If you’re a command line junkie like me, your commands sometimes tend to get long and complicated.

And then you spot a typo somewhere in the middle.

Or you forgot a command somewhere.

You now have two options: You can use the arrow keys (or, if you know your shell, the Emacs/Vi movements) to navigate there, and fix it.

Or you could just use your editor.


If you’re using zsh (as you should), you could add the following to your .zshrc:

# Enable Ctrl-x-e to edit command line
autoload -U edit-command-line
# Emacs style
zle -N edit-command-line
bindkey '^xe' edit-command-line
bindkey '^x^e' edit-command-line
# Vi style:
# zle -N edit-command-line
# bindkey -M vicmd v edit-command-line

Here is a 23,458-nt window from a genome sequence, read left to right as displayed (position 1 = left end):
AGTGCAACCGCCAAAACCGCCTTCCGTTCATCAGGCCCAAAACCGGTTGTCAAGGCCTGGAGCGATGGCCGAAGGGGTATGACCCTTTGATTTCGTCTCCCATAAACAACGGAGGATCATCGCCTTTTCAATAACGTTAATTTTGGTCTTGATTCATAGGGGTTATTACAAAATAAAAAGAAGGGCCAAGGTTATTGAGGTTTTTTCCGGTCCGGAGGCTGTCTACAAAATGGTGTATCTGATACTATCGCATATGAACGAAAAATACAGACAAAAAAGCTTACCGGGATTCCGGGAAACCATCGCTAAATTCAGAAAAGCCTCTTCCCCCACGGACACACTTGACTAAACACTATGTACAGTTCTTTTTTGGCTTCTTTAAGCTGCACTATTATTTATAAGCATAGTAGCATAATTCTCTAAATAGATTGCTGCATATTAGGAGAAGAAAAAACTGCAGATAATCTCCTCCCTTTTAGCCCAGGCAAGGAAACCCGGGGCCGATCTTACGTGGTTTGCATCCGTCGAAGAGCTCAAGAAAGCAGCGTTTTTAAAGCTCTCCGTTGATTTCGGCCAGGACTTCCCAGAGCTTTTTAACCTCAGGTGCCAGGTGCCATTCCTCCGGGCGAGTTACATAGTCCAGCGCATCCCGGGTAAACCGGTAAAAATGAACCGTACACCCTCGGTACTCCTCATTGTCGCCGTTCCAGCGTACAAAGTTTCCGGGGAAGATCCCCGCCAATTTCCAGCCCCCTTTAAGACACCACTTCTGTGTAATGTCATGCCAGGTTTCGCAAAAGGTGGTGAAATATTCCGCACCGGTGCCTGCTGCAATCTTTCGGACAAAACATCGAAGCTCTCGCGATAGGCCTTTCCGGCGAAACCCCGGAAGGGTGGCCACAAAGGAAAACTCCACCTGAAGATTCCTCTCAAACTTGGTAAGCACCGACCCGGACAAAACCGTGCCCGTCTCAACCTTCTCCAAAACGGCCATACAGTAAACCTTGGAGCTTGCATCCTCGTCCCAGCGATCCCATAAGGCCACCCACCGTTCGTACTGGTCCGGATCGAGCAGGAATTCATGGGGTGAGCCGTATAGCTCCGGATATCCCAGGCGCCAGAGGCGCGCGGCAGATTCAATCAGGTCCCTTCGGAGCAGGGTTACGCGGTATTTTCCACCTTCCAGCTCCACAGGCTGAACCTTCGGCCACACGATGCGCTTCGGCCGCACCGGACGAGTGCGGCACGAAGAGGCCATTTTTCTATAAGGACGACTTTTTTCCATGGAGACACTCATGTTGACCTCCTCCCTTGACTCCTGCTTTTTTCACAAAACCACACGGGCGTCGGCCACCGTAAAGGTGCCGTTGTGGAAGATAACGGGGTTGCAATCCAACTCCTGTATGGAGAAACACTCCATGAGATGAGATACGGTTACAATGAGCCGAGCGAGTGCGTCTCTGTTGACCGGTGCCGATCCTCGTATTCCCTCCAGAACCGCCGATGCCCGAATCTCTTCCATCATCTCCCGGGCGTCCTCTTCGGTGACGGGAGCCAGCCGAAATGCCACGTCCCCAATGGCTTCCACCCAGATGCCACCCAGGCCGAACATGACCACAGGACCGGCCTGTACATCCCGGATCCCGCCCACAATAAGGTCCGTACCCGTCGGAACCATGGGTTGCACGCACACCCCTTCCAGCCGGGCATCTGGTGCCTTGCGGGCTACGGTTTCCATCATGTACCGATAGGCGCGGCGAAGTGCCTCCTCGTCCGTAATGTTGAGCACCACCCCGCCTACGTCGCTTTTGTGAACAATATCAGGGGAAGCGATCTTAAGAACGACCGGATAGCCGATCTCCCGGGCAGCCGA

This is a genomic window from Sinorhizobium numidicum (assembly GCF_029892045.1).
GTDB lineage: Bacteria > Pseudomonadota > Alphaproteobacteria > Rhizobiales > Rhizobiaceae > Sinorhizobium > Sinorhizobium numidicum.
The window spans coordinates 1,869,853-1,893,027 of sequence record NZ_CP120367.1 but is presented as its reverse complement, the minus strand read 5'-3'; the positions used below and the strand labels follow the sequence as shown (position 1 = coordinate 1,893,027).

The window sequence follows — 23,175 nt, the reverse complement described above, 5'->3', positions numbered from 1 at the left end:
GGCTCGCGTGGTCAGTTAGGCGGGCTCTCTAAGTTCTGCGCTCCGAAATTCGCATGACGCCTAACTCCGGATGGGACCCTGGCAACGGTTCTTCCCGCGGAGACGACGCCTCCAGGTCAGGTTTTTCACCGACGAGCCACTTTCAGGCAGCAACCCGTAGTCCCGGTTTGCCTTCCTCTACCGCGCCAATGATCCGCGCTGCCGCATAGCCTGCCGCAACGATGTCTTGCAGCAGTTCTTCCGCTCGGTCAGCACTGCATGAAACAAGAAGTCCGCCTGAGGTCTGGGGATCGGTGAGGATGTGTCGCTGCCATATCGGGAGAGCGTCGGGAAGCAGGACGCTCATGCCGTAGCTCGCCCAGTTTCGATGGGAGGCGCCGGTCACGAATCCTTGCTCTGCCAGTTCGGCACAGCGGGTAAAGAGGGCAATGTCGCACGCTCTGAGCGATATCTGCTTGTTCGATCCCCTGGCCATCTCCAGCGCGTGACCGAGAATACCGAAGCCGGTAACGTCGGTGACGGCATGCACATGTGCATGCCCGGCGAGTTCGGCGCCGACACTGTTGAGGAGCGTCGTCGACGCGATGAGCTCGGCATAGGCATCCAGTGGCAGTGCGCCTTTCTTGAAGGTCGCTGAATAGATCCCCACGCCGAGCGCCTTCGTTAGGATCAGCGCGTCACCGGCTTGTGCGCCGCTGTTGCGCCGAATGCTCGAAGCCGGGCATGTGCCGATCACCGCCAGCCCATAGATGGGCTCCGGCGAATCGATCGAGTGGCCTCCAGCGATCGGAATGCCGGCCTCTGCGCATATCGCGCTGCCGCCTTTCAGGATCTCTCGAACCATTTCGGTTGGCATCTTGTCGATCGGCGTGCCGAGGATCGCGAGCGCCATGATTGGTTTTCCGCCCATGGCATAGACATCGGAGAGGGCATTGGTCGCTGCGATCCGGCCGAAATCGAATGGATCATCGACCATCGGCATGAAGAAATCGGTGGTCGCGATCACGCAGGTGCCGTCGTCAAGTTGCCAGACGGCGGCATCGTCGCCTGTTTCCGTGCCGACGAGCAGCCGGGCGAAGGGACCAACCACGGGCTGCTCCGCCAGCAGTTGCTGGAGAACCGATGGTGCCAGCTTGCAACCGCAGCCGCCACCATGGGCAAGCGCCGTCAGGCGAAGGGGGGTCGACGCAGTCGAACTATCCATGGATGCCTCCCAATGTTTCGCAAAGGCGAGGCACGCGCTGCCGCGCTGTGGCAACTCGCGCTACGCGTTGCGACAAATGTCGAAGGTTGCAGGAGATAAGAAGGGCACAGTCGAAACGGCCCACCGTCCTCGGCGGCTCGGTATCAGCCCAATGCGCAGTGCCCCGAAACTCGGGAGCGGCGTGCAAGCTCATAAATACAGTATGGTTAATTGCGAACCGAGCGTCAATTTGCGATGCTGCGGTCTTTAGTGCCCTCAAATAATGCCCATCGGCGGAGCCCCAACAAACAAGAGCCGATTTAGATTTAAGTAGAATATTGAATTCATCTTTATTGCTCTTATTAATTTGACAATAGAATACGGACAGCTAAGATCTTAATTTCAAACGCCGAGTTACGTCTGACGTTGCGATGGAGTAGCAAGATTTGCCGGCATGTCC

Then, reload your .zshrc.

Now all you need to do is hit Ctrl-x Ctrl-e (Ctrl-x e also works) or, if you use vi style, ESC v, and zsh will launch $VISUAL or $EDITOR, allowing you to edit the current command to your hearts content, and once you save & close your editor’s window, ZSH will execute your command.


Readline (which is what Bash uses) has a similar command called edit-and-execute-command, and by default it’s already bound to Ctrl-x Ctrl-e, so no config necessary.


You can find this and other useful stuff in my dotfiles.

Update 2.5.2010: @citizen428 brought the builtin fc (fix command) to my attention. fc allows you to edit commands in your history, and reruns them when you’re finished.